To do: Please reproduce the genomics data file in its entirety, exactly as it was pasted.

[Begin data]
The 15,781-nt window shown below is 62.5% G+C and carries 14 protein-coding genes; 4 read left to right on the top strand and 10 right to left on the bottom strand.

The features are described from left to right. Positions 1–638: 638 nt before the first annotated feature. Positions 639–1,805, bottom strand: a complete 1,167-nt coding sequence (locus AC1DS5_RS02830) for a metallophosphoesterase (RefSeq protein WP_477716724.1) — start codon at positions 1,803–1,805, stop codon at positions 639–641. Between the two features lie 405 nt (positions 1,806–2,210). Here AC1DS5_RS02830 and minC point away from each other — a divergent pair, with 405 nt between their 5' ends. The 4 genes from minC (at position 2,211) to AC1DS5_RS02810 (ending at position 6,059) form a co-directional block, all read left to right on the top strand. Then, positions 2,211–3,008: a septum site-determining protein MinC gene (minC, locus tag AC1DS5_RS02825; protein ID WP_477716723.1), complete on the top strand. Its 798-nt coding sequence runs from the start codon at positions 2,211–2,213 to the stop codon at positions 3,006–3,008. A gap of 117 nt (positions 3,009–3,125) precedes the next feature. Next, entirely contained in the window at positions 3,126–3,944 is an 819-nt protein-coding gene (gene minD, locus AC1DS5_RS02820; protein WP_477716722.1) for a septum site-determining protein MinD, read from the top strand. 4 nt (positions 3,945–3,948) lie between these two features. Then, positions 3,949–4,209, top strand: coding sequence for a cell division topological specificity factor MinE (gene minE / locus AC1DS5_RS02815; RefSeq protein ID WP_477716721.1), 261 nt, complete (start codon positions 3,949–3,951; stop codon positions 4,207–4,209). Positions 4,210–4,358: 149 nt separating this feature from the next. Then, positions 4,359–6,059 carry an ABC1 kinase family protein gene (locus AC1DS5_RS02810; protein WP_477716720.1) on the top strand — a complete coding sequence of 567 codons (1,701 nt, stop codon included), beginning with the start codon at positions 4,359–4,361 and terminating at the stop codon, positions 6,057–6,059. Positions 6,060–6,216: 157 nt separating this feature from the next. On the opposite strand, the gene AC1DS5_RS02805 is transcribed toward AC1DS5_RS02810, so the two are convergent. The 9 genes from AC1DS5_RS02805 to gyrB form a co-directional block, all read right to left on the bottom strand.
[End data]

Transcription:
The 15,781-nt window shown below is 62.5% G+C and carries 14 protein-coding genes; 4 read left to right on the top strand and 10 right to left on the bottom strand.

The features are described from left to right. Positions 1–638: 638 nt before the first annotated feature. Positions 639–1,805, bottom strand: a complete 1,167-nt coding sequence (locus AC1DS5_RS02830) for a metallophosphoesterase (RefSeq protein WP_477716724.1) — start codon at positions 1,803–1,805, stop codon at positions 639–641. Between the two features lie 405 nt (positions 1,806–2,210). Here AC1DS5_RS02830 and minC point away from each other — a divergent pair, with 405 nt between their 5' ends. The 4 genes from minC (at position 2,211) to AC1DS5_RS02810 (ending at position 6,059) form a co-directional block, all read left to right on the top strand. Then, positions 2,211–3,008: a septum site-determining protein MinC gene (minC, locus tag AC1DS5_RS02825; protein ID WP_477716723.1), complete on the top strand. Its 798-nt coding sequence runs from the start codon at positions 2,211–2,213 to the stop codon at positions 3,006–3,008. A gap of 117 nt (positions 3,009–3,125) precedes the next feature. Next, entirely contained in the window at positions 3,126–3,944 is an 819-nt protein-coding gene (gene minD, locus AC1DS5_RS02820; protein WP_477716722.1) for a septum site-determining protein MinD, read from the top strand. 4 nt (positions 3,945–3,948) lie between these two features. Then, positions 3,949–4,209, top strand: coding sequence for a cell division topological specificity factor MinE (gene minE / locus AC1DS5_RS02815; RefSeq protein ID WP_477716721.1), 261 nt, complete (start codon positions 3,949–3,951; stop codon positions 4,207–4,209). Positions 4,210–4,358: 149 nt separating this feature from the next. Then, positions 4,359–6,059 carry an ABC1 kinase family protein gene (locus AC1DS5_RS02810; protein WP_477716720.1) on the top strand — a complete coding sequence of 567 codons (1,701 nt, stop codon included), beginning with the start codon at positions 4,359–4,361 and terminating at the stop codon, positions 6,057–6,059. Positions 6,060–6,216: 157 nt separating this feature from the next. On the opposite strand, the gene AC1DS5_RS02805 is transcribed toward AC1DS5_RS02810, so the two are convergent. The 9 genes from AC1DS5_RS02805 to gyrB form a co-directional block, all read right to left on the bottom strand.